The Average Gamer

Why don’t people play games? Part 1 – Interface

Most people simply don’t know how to use the standard controller, with its D-pad and analog sticks and triggers and shoulder buttons. A lot of people just aren’t keen on learning new skills, especially in public. Aleks Krotoski touches upon this here in the Guardian Gamesblog earlier this week when she talks about trying to persuade her friend to play Katamari Damacy:

“She was simply too scared to give it a go in case she was rubbish or broke it or, well, humiliated herself with her inability to grasp the control mechanism.

One of the things we existing gamers forget is that we have been indoctrinated into a play style, a thumb language, a way of just being interactive. What we do takes a skill which most other people are unwilling to grasp in the same way that watching high-brow films or taking a film course indoctrinates us into conversations about Jim Jarmusch, Ingmar Bergman and Akira Kurosawa, leaving most blockbuster-heads accusing us of being film geeks. ”

True, but she then goes on to say that people are willing to play Nintendogs because they like playing with a pooch. That’s not why traditional non-gamers can play Nintendogs – it’s because they have a stylus and can shout! Everyone is taught to use a pencil at the age of 5, so it’s become an ingrained motion. Try stroking a Nintendog with your ‘off’ hand (left, if you’re right-handed) and see how much more difficult it becomes. If I wanted to play with a doggie, I’d play with a doggie. I wouldn’t buy a doggie sim and play that.

It would be easier to bring new people into gaming by asking them to use skills they have already developed, not by boring them to death with dull but familiar subjects like Macroeconomic Theory, especially after a long day of working hard on… macroeconomic theory. We don’t play games to do the same thing we do all day. We want to escape and have some fun. Though I suppose a game centered around using macroeconomic theory to destroy a civilisation instead of maximise profits might be therapeutic and be educational.

Eye Toy is popular because it just needs you to wobble about and SingStar – well, we’ve all been making a hideous racket since the moment we were born. Plus, it doesn’t show your mates how unfit and podgy you are. A few years ago there was a great game in one of the video arcades on Oxford Street. The concept wasn’t that exciting – get zoomed down corridors as you take out the bad guys – but instead of a gun or joystick and buttons you had a great rubber katana to slash and parry the ninjas. Sadly, I don’t remember the name of it but every time I saw that game being played, there was an audience Oohing and Aahing in the background and once people saw how simple it was (just pick up a stick and wave it in the receiver’s frame) they would give it a go. It’s the same reasoning that allows guys to talk their girlfriends into a quick round of Virtua Cop on their way to the bowling alley in a shopping centre – just point and squeeze the trigger. Everyone can point. Shigeru Miyamoto (creator of the Super Mario Bros. franchise) shows that Nintendo have exactly the right idea in BusinessWeek Online:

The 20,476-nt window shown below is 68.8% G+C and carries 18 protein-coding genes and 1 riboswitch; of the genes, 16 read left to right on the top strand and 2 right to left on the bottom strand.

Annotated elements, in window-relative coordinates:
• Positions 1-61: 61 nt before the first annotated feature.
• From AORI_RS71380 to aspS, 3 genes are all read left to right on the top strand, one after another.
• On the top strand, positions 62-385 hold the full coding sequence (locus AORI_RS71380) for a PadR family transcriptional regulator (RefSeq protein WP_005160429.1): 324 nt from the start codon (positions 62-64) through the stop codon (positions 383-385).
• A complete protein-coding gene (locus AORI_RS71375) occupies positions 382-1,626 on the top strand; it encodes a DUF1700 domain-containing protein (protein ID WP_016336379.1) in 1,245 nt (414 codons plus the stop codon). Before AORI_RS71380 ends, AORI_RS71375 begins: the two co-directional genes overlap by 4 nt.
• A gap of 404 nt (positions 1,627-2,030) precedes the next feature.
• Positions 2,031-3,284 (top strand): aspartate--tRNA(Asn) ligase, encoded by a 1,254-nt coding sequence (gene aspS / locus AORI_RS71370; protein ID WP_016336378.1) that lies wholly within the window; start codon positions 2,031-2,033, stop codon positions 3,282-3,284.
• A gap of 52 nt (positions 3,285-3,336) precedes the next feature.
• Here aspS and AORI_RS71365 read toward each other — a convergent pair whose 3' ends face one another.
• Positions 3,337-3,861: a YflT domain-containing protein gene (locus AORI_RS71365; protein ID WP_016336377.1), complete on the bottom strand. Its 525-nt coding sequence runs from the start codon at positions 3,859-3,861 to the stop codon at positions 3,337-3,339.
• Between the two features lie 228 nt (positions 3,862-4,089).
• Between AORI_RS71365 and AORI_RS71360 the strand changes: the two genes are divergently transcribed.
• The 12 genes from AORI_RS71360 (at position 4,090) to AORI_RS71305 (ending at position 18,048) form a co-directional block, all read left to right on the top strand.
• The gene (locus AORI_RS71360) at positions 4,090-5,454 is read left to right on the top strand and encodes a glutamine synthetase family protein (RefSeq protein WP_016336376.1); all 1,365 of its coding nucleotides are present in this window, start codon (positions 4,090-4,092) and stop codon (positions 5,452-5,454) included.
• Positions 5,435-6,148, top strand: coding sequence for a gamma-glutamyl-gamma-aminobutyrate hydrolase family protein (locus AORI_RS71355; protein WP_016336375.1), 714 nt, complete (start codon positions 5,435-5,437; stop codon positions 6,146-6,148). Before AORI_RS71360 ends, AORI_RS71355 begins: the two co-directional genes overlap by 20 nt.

Whether it’s a new game or a sequel, we want anyone to be able to play right away. That’s why I think Rubik’s Cube was so brilliant. I saw it for the first time at a toy convention in Japan in the early 1980s. The moment you see a Rubik’s Cube, you know you’re supposed to twist the pieces. And it’s beautifully designed. Even if you’ve never handled one, you want to pick it up and try it. And once you do that, it’s hard to walk away until you’ve solved it.

It’s not the game genre that’s a barrier for most people, it’s the interface and I think that the traditional controller is one of the greatest restrictions in expanding the games market. Sadly, it’s only Nintendo of the big three manufacturers that is doing something about it. Sony did bring out the Eye-Toy but it looks like they’ve found a good thing and are just going to milk it for as long as they can. Hard-core gamers have been practicing with the D-pad and analog stick set-up for years and as Aleks pointed out, you forget that it’s a learned skill that a lot of people out there aren’t willing to learn in front of others. I’m rubbish with thumb-controlled aiming and always have been, despite playing games for the past 15 years. This rules out any console-based FPS for me and that’s a big chunk of the available games that just I can’t play. I’m much better with the higher-resistance-sliding-stick thing on the PSP, but it’s still tricky. With Nintendo’s Revolution controller, I may just have a chance coz I know I can shoot straight – three years in the university rifle club will testify to that.

Consoles need more user-friendly controlling mechanisms – both the PS3 and Xbox 360 are still relying on the tried-and-tested D-pad + analog sticks combo. Fine for the established market but not exactly bringing in fresh blood, is it? Who’s going to spend £280 on a console they don’t know how to use?

Part II is here – Linearity